Champions of the Transplant – THE DONOR!

Every story of a bone marrow transplant has a hero and a champion. 

That person is the donor.

Survivors Erik Sauer (Founder) and Michelle Bresnik Walsh (Member of the Board) Celebrate Life at HeroPalooza 2014

Survivors Erik Sauer (Founder) and Michelle Bresnik Walsh (Member of the Board) Celebrate Life at HeroPalooza 2014

On Saturday, September 20th, 2014, we celebrated our third-annual HeroPalooza to thank those bone marrow donors, register more potential heros, and raise money to help leukemia patients in need.  With over 7,000 new potential donors registered by There Goes My Hero this year, HeroPalooza was a reason to celebrate!

But what does it mean to be a hero? In August, #Jennstrong received an amazing letter from her anonymous 21 year-old German donor. [Read the whole letter on Nestor Aparicio’s website here.] He (or she) wrote, “After the donation, friends texted me “we are so proud of you – you’re a hero!” All of us think he’s a hero for saving Jenn’s life, but he wrote, “In my opinion I’m not a hero! … For me a hero is a person who risks his own life to save a life of somebody whom he or she actually doesn’t even know.”  Well, he did save the life of someone he didn’t know, but he didn’t have to risk his life.

All it took was a swab of his cheek and a couple of hours.

“At eight O’clock, it all began. Of course, I speculated a lot about how this day will look like and I also had a few doubts if I’ll get any pain or side-effects. But was so relaxed, I couldn’t believe it myself. I lay there about three and a half hours. It sounds like nothing than boredom, however it wasn’t. I listened to music a lot and talked to one of the nurses for some time.”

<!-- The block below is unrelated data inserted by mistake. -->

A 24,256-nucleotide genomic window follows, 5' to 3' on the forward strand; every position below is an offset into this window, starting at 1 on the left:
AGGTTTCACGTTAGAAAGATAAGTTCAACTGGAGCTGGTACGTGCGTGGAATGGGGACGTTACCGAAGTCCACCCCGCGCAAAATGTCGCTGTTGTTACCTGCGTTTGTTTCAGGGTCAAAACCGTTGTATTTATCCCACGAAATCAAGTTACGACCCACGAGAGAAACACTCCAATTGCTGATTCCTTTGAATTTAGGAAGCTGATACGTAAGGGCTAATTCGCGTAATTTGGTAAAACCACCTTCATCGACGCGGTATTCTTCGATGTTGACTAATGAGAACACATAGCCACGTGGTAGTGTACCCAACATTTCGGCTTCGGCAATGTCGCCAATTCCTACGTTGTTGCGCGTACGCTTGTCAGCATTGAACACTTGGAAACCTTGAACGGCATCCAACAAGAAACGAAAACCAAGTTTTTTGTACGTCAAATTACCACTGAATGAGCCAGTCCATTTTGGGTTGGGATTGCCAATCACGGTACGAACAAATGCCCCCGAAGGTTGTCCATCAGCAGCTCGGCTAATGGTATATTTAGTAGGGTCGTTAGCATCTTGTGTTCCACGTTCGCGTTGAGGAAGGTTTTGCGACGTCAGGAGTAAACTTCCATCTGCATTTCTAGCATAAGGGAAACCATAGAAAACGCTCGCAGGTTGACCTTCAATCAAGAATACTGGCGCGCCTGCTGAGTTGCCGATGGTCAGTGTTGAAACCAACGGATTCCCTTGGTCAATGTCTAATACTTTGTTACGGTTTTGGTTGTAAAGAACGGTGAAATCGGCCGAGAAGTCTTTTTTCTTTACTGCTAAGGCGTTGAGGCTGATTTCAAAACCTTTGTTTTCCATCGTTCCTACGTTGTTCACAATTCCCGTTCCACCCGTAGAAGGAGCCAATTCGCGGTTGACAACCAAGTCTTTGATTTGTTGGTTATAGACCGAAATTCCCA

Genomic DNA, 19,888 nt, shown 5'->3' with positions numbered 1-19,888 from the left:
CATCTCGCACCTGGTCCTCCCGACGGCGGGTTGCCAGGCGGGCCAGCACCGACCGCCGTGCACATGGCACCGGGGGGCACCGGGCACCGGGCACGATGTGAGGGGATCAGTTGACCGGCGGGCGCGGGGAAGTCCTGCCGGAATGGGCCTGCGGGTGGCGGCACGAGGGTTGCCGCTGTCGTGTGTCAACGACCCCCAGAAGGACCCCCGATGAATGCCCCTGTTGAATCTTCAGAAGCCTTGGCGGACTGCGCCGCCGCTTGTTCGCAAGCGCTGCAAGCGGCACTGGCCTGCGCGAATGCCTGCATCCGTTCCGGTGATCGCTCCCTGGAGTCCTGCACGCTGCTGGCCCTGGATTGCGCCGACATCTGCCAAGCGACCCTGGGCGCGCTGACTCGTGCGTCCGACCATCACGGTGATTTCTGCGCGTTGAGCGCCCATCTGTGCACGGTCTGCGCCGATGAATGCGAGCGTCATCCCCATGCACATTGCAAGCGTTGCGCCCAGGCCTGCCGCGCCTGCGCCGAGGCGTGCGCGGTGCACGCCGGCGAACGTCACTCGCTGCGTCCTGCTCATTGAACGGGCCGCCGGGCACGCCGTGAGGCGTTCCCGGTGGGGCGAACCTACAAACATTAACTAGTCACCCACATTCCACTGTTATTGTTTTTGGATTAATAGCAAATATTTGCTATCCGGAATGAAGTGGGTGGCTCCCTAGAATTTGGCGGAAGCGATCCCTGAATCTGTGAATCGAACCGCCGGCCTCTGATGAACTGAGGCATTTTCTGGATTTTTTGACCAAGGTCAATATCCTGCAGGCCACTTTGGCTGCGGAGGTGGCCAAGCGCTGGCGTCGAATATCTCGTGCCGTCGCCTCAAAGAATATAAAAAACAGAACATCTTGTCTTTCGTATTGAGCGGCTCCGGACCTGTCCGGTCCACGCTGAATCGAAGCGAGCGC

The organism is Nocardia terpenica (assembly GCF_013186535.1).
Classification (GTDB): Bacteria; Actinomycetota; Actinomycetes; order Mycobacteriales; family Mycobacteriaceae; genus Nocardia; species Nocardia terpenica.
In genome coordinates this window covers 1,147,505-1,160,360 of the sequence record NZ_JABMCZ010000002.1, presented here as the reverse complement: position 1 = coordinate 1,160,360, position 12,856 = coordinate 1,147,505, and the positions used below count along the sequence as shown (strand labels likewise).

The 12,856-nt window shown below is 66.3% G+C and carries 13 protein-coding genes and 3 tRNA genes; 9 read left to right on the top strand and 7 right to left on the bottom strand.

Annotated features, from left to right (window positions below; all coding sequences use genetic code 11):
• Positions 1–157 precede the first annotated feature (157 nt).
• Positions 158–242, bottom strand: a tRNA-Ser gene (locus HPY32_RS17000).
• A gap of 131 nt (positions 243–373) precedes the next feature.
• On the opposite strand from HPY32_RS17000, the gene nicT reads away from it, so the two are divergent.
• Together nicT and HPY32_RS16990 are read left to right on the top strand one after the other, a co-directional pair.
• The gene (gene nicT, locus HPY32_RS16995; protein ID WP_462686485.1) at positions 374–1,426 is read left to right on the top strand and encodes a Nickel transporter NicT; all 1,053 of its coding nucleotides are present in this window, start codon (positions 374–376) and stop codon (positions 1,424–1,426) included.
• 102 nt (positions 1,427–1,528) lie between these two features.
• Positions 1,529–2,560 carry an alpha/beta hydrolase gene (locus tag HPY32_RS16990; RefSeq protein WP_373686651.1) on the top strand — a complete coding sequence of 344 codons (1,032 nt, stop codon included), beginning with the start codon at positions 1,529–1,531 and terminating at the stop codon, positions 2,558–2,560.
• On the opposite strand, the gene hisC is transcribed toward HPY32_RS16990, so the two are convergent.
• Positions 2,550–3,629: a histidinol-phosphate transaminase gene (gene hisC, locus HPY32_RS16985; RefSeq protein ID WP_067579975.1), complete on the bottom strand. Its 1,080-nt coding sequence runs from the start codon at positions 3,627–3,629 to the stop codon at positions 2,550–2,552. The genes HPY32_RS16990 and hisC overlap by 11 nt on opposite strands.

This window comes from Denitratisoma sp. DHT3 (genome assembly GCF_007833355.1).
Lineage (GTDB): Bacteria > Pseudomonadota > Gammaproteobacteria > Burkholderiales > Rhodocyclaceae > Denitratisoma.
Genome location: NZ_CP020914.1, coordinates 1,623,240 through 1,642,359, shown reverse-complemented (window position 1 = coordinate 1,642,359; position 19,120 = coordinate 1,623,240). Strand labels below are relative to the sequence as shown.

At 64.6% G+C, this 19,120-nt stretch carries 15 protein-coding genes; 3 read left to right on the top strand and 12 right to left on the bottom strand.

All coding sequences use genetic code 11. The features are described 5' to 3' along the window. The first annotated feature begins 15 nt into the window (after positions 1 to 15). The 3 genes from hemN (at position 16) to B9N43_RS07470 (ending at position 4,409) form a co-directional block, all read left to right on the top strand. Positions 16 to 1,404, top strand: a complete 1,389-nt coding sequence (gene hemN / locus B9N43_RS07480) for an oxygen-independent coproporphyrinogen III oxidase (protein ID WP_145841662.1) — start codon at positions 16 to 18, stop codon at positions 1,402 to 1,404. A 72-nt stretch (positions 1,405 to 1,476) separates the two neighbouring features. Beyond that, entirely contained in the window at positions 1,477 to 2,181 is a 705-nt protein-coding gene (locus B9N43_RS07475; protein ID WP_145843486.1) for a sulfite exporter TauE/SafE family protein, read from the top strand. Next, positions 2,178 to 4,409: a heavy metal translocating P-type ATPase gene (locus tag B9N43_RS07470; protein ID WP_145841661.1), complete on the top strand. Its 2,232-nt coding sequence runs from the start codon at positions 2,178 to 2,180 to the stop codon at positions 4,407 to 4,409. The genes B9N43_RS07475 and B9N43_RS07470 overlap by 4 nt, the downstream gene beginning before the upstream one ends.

Another donor, Tanner Kowalski tells a similar story.  In his case, he did know whose life he was saving: his big sister, Amberley’s.  In her mid-20s, Amberley had already ‘failed’ a transplant with her own cells, and her brother Tanner turned out to be a match for an allogenic transplant.  Just like Jenn’s donor, Tanner was donating peripheral blood stem cells.  So all the doctors had to do was draw blood out of one arm, filter the stem cells out, and put the blood back.  “When the day comes, they then hook you up to an apheresis machine, with a needle in each arm. You can’t move either arm for several hours while they extract the stem cells. It is painless though, it just takes a while,” he said.

And the verdict for both donors? Pure joy.

“I was happy to be doing it and felt very proud to be able to make such an impact on the life of someone I care about.” – Tanner

“If everything went well, I would save a life! A life of a human! The thoughts and the feelings which I have while thinking about it, are so unbelievable!” – Jenn’s Anonymous Donor

Tanner tells people it is a great experience and one of the easiest ways you can save a life.  And of course, now he would do it even for someone he didn’t know – “They might not find another match,” he says.

Now, Tanner and Amberley are genetic twins, and Jenn Aparicio’s genetic twin is waiting to be revealed in Germany.  And of course, we can’t forget about founder Erik Sauer’s genetic twin, Isabel!

Sign up to become a donor today and maybe you can save a life in the easiest way possible!